Figure 3-12. Transistorized positive NAND circuit

connected with their cathodes toward the input. The diode conducts and the low is coupled to the base

of Q1, cutting it off. This allows the output to rise to a high. Any low into this circuit causes a high out.

b. When all inputs are high, no input diode conducts. The positive supply voltage on R1 biases

Q1 in conduction, causing a low output. This is shown in line 4 of the truth table. The schematic then

follows the rules of a NAND gate. As long as the inputs are NOT ANDed, the output is high.

Learning Event 4:

COMPARE A NEGATIVE AND POSITIVE LOGIC CIRCUIT

1.

While reading the preceding paragraphs, you may have sensed that there was something familiar

about some of the circuits and truth tables. If you did, the feeling was justified, there are some

redundancies.

a. A circuit that performs a particular function in positive logic can be the same as a circuit

performing a different function in negative logic. In fact, they can be identical. And yet, they are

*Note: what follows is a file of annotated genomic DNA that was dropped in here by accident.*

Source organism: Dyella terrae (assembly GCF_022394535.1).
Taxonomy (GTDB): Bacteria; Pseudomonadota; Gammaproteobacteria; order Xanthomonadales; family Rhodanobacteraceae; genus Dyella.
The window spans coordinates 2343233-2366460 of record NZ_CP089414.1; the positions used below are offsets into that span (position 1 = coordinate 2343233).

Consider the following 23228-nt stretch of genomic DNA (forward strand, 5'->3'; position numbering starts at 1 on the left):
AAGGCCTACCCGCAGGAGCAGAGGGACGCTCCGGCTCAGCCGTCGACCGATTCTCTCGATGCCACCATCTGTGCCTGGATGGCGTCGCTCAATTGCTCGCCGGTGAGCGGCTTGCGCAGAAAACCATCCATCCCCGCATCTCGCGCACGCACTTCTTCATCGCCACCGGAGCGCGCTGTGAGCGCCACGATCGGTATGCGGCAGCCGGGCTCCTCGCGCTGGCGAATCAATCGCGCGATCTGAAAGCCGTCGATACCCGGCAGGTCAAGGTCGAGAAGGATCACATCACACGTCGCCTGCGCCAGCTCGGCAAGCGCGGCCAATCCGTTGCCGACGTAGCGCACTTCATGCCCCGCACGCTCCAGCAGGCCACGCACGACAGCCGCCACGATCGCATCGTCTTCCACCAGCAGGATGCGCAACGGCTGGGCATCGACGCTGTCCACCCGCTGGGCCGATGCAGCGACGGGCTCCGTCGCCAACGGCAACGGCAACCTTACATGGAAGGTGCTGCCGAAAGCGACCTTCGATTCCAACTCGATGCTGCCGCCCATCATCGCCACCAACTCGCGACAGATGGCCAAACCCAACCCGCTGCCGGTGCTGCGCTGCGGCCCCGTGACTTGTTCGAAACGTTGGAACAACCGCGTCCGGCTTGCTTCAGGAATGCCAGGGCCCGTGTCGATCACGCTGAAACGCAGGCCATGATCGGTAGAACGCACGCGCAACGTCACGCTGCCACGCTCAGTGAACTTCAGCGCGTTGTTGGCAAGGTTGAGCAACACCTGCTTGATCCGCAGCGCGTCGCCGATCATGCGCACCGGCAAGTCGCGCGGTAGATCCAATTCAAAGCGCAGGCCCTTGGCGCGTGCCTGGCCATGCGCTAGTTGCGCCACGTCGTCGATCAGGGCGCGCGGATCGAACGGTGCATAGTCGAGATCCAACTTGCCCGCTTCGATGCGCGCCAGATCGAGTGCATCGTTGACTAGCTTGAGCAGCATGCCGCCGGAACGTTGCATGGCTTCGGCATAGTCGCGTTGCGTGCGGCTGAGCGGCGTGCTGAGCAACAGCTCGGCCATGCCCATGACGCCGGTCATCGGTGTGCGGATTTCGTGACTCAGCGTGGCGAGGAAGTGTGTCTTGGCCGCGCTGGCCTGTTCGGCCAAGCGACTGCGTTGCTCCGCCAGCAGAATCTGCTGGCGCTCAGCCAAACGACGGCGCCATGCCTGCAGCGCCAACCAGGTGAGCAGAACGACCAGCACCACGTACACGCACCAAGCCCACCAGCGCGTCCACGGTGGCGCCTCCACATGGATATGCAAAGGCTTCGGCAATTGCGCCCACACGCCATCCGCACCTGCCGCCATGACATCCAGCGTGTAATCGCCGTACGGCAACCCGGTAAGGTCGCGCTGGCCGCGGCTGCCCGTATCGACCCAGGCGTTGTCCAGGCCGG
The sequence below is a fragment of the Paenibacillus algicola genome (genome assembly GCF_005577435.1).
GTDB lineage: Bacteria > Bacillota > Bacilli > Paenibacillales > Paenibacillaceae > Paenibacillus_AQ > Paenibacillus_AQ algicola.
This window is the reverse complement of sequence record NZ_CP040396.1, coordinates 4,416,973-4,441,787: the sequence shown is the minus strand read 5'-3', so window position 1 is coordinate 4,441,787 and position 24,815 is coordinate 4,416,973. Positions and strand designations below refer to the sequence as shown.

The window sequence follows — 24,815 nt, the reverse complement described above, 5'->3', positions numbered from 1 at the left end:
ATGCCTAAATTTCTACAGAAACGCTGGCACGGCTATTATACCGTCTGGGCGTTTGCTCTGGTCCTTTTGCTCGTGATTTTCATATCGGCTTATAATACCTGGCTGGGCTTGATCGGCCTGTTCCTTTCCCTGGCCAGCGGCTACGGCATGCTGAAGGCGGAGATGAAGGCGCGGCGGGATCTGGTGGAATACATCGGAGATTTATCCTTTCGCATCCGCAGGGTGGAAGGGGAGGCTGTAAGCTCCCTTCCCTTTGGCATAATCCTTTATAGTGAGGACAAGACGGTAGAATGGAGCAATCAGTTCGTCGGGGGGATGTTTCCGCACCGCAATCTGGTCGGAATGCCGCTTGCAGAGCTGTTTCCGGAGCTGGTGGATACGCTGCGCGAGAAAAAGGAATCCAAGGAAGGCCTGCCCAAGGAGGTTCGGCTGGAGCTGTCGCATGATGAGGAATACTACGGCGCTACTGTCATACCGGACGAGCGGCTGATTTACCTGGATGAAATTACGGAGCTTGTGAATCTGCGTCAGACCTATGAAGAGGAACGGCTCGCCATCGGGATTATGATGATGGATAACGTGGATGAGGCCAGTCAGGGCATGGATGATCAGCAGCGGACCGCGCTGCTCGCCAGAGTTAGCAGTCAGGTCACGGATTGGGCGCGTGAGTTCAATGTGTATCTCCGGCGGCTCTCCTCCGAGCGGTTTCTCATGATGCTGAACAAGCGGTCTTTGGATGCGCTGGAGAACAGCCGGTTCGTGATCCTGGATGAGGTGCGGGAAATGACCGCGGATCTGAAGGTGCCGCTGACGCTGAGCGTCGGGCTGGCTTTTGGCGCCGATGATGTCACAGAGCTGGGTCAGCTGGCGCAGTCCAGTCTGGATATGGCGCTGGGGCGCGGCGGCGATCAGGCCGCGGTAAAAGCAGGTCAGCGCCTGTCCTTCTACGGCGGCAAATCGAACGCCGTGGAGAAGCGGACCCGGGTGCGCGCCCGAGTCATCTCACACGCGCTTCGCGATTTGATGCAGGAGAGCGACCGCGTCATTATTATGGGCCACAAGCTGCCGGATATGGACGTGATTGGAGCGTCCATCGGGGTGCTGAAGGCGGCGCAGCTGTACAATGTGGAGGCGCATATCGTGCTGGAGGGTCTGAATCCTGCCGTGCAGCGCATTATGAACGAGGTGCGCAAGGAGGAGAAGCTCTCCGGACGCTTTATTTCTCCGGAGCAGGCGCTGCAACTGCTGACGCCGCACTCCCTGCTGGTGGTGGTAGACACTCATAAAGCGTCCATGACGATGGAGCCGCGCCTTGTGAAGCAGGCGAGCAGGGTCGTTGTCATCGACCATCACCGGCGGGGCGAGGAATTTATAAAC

represented by different symbols because the symbol only explains the circuit's function in some

situation. Put the circuit in a different function and it would be represented by a different symbol. The

symbol, after all, only tells you what the circuit will do under different input conditions, not how the

circuit is physically constructed.

b. Now let's find out how this is possible. Look at the circuit in Figure 3-13 and be sure to

notice the title. On a separate paper complete the truth table (part B) and draw a symbol to represent the

circuit. Keep in mind that the symbol must accurately indicate the circuit's function for the type of logic

(negative or positive) in use.